5 UNESCO World Heritage Sites you should visit in the South of France

Highlighting only the most exceptional examples of local and national historical, cultural and natural heritage, UNESCO World Heritage Sites make for some of the best travel destinations in the world, and with 41 to choose from in France alone, you won’t be spoilt for choice in this enchanting country. With its various cultural influences over the centuries, the South of France in particular has some especially interesting sites worth visiting. From medieval fortress towns to scenic canals: we’ve picked five of the best to explore during your time in the region, many within a short distance of our luxury French hotels.


One of the largest and more popular UNESCO World Heritage Sites in the south of France, Carcassonne is a bustling city bursting with rustic charm. From the 3km of medieval fortifications that make up its exterior, with their magnificent towers and turrets, to the fascinating town cathedral, Carcassonne is truly a place to behold, and you could easily spend a day here immersing yourself in the pure magic that fills the air of this wonderful city.

Pont du Gard

Crossing over the River Gardon, the Pont du Gard is a remarkable Roman aqueduct, and one of the oldest examples remaining today. Nestled in truly scenic surroundings of olive groves and rolling countryside, you’ll be filled with a sense of wonder the minute it enters your view. The Pont du Gard is over a thousand years old, dating back to circa 20BC, designed to carry water from the Fontaine d’Eure near Uzès to Nîmes, providing water for homes, fountains and public baths.


Inscribed as a UNESCO World Heritage Site in 1995, Avignon is home to a number of culturally and historically important buildings, and has plenty to see for those who wish to spend a day exploring a French town or city. It was home to the popes and antipopes in the 14th and 15th centuries, with its Papal Palace in particular being a draw for many – a visually striking structure of a vast size with dramatic medieval Gothic architecture. There are various other landmarks also worth a visit in Avignon such as the Bridge of Avignon, Petit Palais and the Cathedral Notre-Dame des Doms, though you can always just lose yourself in the city’s intriguing narrow and winding streets.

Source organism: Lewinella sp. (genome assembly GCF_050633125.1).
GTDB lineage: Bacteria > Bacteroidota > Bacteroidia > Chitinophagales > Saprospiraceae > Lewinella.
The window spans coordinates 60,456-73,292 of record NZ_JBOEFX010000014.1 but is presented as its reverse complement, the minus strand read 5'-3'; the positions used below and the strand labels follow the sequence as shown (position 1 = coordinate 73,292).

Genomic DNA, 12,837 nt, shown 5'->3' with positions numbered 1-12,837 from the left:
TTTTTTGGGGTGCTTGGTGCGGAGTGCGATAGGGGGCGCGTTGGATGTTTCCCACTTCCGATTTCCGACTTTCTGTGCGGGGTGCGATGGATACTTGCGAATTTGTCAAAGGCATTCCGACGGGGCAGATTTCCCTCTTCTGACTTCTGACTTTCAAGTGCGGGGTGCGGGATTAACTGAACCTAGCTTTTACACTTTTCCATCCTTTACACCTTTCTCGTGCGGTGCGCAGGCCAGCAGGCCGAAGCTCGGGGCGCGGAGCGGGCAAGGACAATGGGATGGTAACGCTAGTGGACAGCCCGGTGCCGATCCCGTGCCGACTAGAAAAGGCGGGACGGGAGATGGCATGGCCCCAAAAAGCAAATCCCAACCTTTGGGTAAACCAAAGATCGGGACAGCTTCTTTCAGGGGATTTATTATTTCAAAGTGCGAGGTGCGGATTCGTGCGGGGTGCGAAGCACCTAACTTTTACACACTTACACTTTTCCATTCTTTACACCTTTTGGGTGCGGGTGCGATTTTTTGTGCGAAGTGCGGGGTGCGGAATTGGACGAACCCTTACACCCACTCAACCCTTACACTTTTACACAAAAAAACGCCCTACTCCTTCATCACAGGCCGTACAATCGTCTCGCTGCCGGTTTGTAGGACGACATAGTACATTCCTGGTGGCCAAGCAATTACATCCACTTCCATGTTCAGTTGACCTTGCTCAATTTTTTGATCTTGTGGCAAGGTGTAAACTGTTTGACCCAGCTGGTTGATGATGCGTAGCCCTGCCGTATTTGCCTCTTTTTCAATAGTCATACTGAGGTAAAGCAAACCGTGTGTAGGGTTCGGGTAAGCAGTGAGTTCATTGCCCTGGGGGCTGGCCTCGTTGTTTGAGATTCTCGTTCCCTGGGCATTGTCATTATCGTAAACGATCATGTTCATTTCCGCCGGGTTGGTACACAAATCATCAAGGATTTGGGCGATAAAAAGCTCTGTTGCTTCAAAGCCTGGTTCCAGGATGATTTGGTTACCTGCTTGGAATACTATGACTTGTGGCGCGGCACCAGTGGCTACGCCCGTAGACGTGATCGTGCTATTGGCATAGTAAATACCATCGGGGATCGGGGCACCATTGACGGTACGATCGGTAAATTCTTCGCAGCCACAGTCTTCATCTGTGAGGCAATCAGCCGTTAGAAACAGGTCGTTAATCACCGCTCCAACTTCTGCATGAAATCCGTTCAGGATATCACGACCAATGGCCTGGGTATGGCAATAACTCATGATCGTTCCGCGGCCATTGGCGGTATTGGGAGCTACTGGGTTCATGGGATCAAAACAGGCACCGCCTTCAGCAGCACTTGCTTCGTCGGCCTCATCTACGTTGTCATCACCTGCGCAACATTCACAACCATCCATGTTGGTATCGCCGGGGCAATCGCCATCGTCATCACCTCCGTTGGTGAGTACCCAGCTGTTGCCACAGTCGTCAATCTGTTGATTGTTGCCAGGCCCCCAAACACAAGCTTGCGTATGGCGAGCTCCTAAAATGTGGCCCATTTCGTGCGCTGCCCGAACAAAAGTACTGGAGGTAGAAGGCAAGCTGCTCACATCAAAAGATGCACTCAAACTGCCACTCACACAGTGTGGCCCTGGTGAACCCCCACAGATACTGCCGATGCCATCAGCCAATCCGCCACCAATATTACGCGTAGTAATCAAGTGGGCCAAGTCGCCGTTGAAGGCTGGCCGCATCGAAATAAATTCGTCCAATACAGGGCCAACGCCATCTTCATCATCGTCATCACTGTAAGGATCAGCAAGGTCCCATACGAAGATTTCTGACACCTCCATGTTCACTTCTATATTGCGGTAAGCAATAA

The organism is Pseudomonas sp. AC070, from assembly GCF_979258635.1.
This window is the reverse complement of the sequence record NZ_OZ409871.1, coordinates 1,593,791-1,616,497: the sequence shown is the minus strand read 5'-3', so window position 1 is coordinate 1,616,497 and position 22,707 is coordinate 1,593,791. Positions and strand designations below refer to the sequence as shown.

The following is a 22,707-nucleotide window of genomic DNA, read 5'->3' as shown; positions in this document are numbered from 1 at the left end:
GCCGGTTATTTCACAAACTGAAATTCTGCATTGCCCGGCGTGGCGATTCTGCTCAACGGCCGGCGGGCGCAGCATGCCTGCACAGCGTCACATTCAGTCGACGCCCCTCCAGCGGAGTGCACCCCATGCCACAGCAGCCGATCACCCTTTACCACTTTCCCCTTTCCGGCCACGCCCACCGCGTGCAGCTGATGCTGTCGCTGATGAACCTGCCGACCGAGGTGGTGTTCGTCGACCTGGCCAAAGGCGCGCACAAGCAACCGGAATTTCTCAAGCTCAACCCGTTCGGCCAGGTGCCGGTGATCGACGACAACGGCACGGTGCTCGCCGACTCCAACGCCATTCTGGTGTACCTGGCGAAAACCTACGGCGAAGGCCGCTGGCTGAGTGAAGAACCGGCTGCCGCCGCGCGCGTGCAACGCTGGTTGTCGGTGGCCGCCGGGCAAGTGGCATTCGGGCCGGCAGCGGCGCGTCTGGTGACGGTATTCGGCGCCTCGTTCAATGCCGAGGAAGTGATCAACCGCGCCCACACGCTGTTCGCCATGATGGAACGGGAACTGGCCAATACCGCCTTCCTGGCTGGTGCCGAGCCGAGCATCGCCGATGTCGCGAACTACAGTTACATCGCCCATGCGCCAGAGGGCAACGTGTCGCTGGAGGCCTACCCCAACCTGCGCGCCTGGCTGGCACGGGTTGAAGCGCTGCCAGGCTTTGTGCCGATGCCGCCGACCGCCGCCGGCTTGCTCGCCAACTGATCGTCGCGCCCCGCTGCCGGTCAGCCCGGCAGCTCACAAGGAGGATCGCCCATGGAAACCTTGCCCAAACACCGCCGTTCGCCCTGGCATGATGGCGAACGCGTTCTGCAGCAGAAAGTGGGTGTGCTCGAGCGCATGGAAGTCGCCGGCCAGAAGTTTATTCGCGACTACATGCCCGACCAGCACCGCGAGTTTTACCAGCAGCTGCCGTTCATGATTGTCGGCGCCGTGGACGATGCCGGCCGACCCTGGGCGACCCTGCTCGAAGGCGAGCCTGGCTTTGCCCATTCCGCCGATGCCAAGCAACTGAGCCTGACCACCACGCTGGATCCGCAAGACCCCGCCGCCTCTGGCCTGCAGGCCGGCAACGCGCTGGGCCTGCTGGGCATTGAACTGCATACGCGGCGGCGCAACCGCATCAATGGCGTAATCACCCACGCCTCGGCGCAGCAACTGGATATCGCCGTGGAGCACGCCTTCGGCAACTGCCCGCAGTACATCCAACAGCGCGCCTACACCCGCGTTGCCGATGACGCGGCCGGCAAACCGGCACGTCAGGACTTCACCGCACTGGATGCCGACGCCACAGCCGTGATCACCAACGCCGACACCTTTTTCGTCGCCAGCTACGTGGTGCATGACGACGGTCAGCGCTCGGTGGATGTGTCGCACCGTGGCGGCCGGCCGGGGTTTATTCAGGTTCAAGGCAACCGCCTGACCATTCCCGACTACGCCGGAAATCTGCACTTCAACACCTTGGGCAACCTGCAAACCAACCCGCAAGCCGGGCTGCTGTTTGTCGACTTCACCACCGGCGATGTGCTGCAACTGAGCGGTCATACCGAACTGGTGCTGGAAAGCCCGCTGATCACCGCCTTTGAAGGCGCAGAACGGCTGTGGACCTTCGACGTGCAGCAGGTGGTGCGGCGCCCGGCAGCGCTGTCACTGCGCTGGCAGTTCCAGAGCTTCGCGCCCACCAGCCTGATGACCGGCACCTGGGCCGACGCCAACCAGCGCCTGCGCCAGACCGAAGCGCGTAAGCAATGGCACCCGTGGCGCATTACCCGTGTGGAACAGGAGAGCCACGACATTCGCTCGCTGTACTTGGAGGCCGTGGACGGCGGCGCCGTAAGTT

Canal du Midi

Connecting the Garonne River at Toulouse to the Étang de Thau on the Mediterranean Sea, the Canal du Midi is a tremendous feat of engineering which stretches for over 240km. Pierre-Paul Riquet designed this masterpiece back in the 17th century, which boasts bridges, locks, dams, tunnels, aqueducts and reservoirs – making it truly ahead of its time. Its monumental grandeur is only enhanced by the beauty of the surrounding towns, cities and countryside, making it a world heritage site definitely worth exploring.


Located just an hour north of Toulouse, Albi boasts a number of beautiful medieval buildings within its boundaries, and is an extremely pretty place to spend a day exploring. One of the highlights is the Sainte Cécile Cathedral, a towering Southern Gothic-style masterpiece perfected between the 13th and 15th centuries. The Pont Vieux (Old Bridge), a stone bridge with a thousand-year history, and the Palais de la Berbie, a magnificently preserved 13th century fortress, are also highly recommended.

See our full collection of hotels in the South of France here

Andrew is a firm believer that travelling like a local inevitably leads to the best off-the-beaten-path finds which truly make a destination remarkably more memorable. From traditional Indian festivals in humid Hyderabad to fresh seafood pasta by the Sorrentine Peninsula, he appreciates variety when travelling. He hasn't been everywhere, but it’s on the list.